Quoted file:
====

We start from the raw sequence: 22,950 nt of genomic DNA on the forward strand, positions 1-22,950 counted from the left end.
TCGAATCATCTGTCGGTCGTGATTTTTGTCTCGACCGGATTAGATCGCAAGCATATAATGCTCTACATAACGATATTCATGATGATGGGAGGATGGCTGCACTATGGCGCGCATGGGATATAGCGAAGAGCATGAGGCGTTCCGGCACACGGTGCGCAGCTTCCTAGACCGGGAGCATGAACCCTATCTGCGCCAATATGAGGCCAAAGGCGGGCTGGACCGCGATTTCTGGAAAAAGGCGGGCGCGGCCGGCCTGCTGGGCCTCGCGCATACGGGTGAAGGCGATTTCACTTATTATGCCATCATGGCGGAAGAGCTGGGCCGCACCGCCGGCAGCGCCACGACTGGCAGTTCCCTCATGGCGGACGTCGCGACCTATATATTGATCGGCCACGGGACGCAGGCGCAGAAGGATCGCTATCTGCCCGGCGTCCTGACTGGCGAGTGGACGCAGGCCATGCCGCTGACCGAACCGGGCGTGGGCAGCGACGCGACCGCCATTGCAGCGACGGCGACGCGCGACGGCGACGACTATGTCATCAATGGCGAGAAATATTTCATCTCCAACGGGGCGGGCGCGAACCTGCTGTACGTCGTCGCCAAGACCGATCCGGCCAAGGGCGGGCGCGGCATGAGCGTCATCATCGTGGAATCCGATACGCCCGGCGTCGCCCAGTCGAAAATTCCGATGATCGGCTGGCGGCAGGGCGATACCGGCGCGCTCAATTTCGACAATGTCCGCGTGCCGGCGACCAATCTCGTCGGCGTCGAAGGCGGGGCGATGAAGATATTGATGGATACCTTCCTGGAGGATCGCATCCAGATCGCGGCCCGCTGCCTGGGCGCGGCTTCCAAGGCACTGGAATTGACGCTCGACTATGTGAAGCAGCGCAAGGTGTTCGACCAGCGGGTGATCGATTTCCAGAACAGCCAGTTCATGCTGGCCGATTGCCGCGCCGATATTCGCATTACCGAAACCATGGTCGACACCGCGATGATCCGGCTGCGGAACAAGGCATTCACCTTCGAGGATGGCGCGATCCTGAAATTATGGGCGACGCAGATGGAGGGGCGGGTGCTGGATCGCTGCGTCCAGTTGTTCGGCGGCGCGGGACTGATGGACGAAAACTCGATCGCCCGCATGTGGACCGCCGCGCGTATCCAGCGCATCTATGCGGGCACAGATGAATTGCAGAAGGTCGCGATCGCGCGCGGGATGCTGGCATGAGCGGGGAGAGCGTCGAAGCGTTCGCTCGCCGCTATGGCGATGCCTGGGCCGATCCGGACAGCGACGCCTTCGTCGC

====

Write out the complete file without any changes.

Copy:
We start from the raw sequence: 22,950 nt of genomic DNA on the forward strand, positions 1-22,950 counted from the left end.
TCGAATCATCTGTCGGTCGTGATTTTTGTCTCGACCGGATTAGATCGCAAGCATATAATGCTCTACATAACGATATTCATGATGATGGGAGGATGGCTGCACTATGGCGCGCATGGGATATAGCGAAGAGCATGAGGCGTTCCGGCACACGGTGCGCAGCTTCCTAGACCGGGAGCATGAACCCTATCTGCGCCAATATGAGGCCAAAGGCGGGCTGGACCGCGATTTCTGGAAAAAGGCGGGCGCGGCCGGCCTGCTGGGCCTCGCGCATACGGGTGAAGGCGATTTCACTTATTATGCCATCATGGCGGAAGAGCTGGGCCGCACCGCCGGCAGCGCCACGACTGGCAGTTCCCTCATGGCGGACGTCGCGACCTATATATTGATCGGCCACGGGACGCAGGCGCAGAAGGATCGCTATCTGCCCGGCGTCCTGACTGGCGAGTGGACGCAGGCCATGCCGCTGACCGAACCGGGCGTGGGCAGCGACGCGACCGCCATTGCAGCGACGGCGACGCGCGACGGCGACGACTATGTCATCAATGGCGAGAAATATTTCATCTCCAACGGGGCGGGCGCGAACCTGCTGTACGTCGTCGCCAAGACCGATCCGGCCAAGGGCGGGCGCGGCATGAGCGTCATCATCGTGGAATCCGATACGCCCGGCGTCGCCCAGTCGAAAATTCCGATGATCGGCTGGCGGCAGGGCGATACCGGCGCGCTCAATTTCGACAATGTCCGCGTGCCGGCGACCAATCTCGTCGGCGTCGAAGGCGGGGCGATGAAGATATTGATGGATACCTTCCTGGAGGATCGCATCCAGATCGCGGCCCGCTGCCTGGGCGCGGCTTCCAAGGCACTGGAATTGACGCTCGACTATGTGAAGCAGCGCAAGGTGTTCGACCAGCGGGTGATCGATTTCCAGAACAGCCAGTTCATGCTGGCCGATTGCCGCGCCGATATTCGCATTACCGAAACCATGGTCGACACCGCGATGATCCGGCTGCGGAACAAGGCATTCACCTTCGAGGATGGCGCGATCCTGAAATTATGGGCGACGCAGATGGAGGGGCGGGTGCTGGATCGCTGCGTCCAGTTGTTCGGCGGCGCGGGACTGATGGACGAAAACTCGATCGCCCGCATGTGGACCGCCGCGCGTATCCAGCGCATCTATGCGGGCACAGATGAATTGCAGAAGGTCGCGATCGCGCGCGGGATGCTGGCATGAGCGGGGAGAGCGTCGAAGCGTTCGCTCGCCGCTATGGCGATGCCTGGGCCGATCCGGACAGCGACGCCTTCGTCGC